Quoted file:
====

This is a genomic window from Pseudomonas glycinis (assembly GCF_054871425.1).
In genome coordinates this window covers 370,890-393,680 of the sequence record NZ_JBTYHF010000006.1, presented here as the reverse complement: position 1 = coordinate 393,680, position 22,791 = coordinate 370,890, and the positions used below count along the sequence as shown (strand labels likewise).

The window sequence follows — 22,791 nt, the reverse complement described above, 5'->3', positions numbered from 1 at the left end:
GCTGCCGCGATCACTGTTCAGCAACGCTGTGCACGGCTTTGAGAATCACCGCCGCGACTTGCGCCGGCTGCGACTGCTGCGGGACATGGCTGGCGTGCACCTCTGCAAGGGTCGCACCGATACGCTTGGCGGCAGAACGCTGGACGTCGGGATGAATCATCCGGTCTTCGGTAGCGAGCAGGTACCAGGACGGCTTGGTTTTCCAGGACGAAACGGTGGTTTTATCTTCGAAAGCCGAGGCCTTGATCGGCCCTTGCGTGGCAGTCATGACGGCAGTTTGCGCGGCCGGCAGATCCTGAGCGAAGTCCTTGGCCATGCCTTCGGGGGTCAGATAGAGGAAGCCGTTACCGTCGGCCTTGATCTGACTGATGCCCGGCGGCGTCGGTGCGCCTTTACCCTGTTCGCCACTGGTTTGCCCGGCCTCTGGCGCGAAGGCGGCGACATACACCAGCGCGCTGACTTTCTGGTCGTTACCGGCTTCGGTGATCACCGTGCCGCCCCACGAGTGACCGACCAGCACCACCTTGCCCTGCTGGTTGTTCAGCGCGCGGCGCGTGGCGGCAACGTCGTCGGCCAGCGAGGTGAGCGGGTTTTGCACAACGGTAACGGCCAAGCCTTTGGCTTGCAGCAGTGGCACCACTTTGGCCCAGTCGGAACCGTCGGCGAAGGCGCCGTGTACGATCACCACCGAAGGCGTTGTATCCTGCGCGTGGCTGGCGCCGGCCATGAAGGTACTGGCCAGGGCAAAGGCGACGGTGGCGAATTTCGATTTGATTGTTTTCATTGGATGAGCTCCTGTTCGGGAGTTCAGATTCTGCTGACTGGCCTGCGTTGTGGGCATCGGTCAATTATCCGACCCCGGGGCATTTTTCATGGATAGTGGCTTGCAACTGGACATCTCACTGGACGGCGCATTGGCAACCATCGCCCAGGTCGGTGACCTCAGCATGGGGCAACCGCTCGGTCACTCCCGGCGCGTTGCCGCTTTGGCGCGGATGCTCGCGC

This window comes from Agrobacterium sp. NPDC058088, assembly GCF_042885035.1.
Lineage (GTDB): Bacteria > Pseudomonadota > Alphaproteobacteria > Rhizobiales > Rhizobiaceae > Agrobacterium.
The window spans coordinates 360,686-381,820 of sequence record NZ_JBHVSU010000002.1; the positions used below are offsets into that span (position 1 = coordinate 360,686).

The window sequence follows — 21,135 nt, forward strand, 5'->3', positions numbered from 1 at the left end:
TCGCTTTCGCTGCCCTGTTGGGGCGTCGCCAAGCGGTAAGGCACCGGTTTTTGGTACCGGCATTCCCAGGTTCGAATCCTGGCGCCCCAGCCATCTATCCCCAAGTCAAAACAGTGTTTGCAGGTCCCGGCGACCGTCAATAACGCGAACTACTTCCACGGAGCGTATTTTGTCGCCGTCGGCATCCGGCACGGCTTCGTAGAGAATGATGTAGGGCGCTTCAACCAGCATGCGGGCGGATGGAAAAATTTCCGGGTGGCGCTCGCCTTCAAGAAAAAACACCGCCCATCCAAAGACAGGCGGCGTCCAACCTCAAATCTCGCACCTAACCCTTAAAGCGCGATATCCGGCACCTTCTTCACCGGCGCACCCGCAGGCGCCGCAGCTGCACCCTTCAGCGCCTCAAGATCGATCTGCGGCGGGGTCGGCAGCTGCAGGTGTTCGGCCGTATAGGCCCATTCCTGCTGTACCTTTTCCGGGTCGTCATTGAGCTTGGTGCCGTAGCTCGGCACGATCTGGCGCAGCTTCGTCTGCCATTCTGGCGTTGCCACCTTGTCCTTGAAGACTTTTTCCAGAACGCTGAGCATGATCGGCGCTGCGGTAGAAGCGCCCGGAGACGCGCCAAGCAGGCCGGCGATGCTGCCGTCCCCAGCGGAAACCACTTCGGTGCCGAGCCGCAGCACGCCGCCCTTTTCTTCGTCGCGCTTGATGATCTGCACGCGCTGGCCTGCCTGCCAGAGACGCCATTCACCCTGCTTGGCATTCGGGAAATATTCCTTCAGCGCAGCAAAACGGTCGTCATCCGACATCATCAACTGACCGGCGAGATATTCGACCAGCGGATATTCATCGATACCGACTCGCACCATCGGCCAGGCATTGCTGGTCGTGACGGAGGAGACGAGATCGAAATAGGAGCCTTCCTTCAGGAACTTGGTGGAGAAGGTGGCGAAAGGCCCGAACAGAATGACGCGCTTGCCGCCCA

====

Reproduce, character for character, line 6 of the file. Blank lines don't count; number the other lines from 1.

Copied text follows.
Lineage (GTDB): Bacteria > Pseudomonadota > Alphaproteobacteria > Rhizobiales > Rhizobiaceae > Agrobacterium.